Global appeal cannot be denied, but designers recognize the value of local perspectives: “I like thinking on a local level. [...] We really have to look around at our own communities and the people who are seeing what we're making, and who we're making things for. It makes us more grounded.”


Deconstruct the system

“How do we meaningfully intervene to
change broken systems?”

If the design narrative is a progressive, forward-thinking field, statistics tell a different story. According to AIGA + Google’s 2019 Design Census, only 3% of designers (across diverse specializations) identified as Black.

The question posed in 2015 by Maurice Cherry (and others) remains urgent seven years later: “Where are the Black designers?” And with it comes further questioning of who has been and is still excluded from the field, particularly in leadership positions. Where are the Indigenous designers? The AAPI designers? The Latinx designers? The disabled designers? The women, nonbinary, trans, and queer designers? The list goes on.
Look at any slice of the industry and you’ll find evidence of how deep racial, class, and gender biases run. Projects like Judging by the Cover, created by interviewee Leonardo de Vasconelos, use data visualization to highlight stark racial disparities in design publications, even among more progressive publishers.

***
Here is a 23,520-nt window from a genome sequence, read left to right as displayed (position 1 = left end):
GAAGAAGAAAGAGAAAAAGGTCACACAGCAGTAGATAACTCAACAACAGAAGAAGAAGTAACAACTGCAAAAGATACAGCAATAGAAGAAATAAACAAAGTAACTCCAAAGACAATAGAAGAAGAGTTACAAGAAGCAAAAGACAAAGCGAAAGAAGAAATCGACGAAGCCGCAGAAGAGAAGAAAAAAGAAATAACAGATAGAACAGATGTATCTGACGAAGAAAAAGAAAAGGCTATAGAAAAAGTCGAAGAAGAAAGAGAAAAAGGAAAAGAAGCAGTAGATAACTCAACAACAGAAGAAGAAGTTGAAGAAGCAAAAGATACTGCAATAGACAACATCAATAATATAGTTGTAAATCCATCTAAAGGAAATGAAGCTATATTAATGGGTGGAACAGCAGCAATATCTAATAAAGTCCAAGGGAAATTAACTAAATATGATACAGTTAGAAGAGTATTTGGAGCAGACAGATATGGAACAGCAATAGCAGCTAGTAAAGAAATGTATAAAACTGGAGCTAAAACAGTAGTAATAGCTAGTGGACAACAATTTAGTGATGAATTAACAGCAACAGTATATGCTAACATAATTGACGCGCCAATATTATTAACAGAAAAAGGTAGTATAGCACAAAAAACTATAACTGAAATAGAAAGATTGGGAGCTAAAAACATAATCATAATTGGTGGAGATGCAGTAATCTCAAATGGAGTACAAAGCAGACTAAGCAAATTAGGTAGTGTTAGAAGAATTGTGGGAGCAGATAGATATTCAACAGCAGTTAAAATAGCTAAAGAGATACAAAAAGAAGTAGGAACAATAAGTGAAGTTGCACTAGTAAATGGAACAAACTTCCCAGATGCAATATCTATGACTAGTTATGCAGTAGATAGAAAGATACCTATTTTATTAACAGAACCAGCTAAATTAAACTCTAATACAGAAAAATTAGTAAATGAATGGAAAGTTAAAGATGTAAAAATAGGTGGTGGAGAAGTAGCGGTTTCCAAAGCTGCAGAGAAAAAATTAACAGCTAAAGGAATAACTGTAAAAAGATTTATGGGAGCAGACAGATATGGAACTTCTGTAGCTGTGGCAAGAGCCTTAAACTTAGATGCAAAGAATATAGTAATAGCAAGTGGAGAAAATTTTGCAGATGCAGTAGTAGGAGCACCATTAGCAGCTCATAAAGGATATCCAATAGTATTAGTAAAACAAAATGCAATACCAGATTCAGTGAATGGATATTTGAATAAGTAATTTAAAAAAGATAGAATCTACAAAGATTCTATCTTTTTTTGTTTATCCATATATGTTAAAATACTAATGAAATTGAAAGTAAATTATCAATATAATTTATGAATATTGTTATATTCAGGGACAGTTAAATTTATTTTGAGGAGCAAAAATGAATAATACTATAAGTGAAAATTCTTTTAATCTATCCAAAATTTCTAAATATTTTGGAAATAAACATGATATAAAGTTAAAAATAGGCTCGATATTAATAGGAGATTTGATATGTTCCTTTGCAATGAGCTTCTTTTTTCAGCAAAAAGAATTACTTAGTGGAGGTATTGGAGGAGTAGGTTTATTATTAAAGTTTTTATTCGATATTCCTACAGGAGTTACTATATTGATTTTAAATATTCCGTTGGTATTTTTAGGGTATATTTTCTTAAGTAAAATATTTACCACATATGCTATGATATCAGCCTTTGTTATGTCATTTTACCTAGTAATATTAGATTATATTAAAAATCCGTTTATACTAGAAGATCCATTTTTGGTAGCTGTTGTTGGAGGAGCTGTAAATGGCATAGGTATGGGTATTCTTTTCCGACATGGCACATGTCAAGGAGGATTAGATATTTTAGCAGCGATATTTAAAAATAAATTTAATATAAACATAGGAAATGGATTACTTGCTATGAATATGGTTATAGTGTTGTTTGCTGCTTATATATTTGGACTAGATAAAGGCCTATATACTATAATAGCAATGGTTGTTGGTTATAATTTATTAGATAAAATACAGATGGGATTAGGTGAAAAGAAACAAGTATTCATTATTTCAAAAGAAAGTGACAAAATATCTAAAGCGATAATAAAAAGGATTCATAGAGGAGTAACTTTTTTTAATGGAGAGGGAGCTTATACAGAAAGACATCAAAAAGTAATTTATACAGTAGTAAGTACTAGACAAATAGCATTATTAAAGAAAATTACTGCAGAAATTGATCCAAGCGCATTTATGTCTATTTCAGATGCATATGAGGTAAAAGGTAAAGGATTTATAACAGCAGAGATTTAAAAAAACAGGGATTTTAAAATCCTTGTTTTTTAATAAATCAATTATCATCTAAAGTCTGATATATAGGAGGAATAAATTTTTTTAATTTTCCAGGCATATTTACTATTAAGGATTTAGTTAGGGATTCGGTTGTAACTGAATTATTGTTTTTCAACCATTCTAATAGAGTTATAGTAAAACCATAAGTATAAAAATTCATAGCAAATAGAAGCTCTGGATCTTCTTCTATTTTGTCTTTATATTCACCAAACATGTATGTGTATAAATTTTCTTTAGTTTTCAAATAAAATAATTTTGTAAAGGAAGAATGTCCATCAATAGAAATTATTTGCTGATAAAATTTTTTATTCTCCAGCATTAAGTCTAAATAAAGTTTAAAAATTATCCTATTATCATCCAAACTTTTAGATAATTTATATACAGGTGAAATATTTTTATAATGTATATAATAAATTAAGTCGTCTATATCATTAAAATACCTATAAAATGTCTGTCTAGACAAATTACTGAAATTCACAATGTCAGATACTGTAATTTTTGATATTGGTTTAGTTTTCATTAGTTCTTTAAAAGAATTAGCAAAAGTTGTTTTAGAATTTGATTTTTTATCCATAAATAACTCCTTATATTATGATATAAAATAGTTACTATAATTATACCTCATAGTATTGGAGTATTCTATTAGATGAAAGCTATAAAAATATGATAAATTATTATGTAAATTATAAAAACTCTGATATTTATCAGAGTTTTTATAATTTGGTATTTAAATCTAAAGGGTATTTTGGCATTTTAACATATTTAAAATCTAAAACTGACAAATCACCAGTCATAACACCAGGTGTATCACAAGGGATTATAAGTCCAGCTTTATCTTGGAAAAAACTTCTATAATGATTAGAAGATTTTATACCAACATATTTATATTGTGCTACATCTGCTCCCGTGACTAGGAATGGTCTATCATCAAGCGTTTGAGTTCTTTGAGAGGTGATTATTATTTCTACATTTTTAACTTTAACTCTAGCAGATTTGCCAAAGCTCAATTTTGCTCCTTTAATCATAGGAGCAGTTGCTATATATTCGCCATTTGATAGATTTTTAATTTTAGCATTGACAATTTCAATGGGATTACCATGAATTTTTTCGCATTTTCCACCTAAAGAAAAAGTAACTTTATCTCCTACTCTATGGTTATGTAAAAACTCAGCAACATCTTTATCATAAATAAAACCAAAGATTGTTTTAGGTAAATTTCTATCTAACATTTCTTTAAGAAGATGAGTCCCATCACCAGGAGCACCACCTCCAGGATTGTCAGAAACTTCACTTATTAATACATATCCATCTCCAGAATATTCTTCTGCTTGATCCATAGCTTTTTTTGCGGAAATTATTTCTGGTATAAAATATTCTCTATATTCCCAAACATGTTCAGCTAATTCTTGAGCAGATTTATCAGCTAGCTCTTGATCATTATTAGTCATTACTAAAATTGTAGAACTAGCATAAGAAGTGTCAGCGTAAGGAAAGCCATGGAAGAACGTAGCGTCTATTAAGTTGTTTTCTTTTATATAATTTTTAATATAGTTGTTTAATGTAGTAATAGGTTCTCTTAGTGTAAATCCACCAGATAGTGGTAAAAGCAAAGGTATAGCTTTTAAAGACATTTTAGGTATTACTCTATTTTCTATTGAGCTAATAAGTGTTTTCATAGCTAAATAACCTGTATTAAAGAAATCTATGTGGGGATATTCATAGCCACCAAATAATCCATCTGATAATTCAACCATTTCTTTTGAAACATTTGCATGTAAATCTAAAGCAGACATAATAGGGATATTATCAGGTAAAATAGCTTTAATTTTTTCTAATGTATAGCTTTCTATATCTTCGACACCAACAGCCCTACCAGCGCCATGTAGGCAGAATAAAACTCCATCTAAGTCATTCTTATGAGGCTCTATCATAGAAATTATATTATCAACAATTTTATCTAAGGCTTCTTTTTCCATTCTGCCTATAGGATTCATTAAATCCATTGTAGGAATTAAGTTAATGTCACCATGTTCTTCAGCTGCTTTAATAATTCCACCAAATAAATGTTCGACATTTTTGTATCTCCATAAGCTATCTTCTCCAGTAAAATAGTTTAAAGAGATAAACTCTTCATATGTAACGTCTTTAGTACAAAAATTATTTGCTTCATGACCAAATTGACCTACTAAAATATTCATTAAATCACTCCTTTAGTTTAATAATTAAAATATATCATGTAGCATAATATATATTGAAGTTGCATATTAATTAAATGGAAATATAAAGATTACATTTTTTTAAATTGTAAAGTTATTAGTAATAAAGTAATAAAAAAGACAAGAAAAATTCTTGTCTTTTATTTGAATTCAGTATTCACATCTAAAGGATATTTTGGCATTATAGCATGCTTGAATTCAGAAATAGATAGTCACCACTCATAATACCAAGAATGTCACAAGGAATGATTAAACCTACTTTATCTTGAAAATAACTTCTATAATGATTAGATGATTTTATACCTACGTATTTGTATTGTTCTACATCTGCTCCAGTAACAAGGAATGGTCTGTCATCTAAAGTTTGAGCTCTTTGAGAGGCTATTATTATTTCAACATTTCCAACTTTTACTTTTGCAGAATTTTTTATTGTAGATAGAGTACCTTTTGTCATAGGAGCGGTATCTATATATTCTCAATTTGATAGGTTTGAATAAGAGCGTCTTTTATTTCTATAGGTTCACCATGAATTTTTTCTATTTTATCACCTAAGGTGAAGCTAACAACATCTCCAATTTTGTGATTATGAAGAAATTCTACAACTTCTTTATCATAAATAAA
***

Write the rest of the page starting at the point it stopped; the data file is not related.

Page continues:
While some respondents see shifts toward inclusivity in design, many pointed to the potential pitfalls and contradictions of that process as it unfolds under capitalism.
Interviewees are questioning what real inclusion in design should look like. Many seem dissatisfied with mainstream attempts at inclusivity, specifically those in corporate contexts. Take for example: diverse representations without material inclusion / benefit, image-driven DEI efforts and other initiatives that end up resulting in tokenism instead of change in organizational structures.
If taste isn’t innocent, then neither is design. Designers refuse to ignore the deep-seated inequalities of the industry, but questioning the tyranny of its origins and disrupting the canon is only the beginning. Designers agree real progress must shift to the structural: who makes decisions, who benefits financially, who gets in, who is kept out, and what systems of power rule.


1. How do our tastes and definitions of “good design” reflect what we were taught?

2. Whose ideologies have we followed and whose might we have excluded?

3. How can we help to make practices of inclusion institutions and agencies more materially beneficial for the global majority of designers, rather than the image of an institution/company?

4. What is designers’ responsibility in calling out agency leadership to make changes? And can we go beyond that?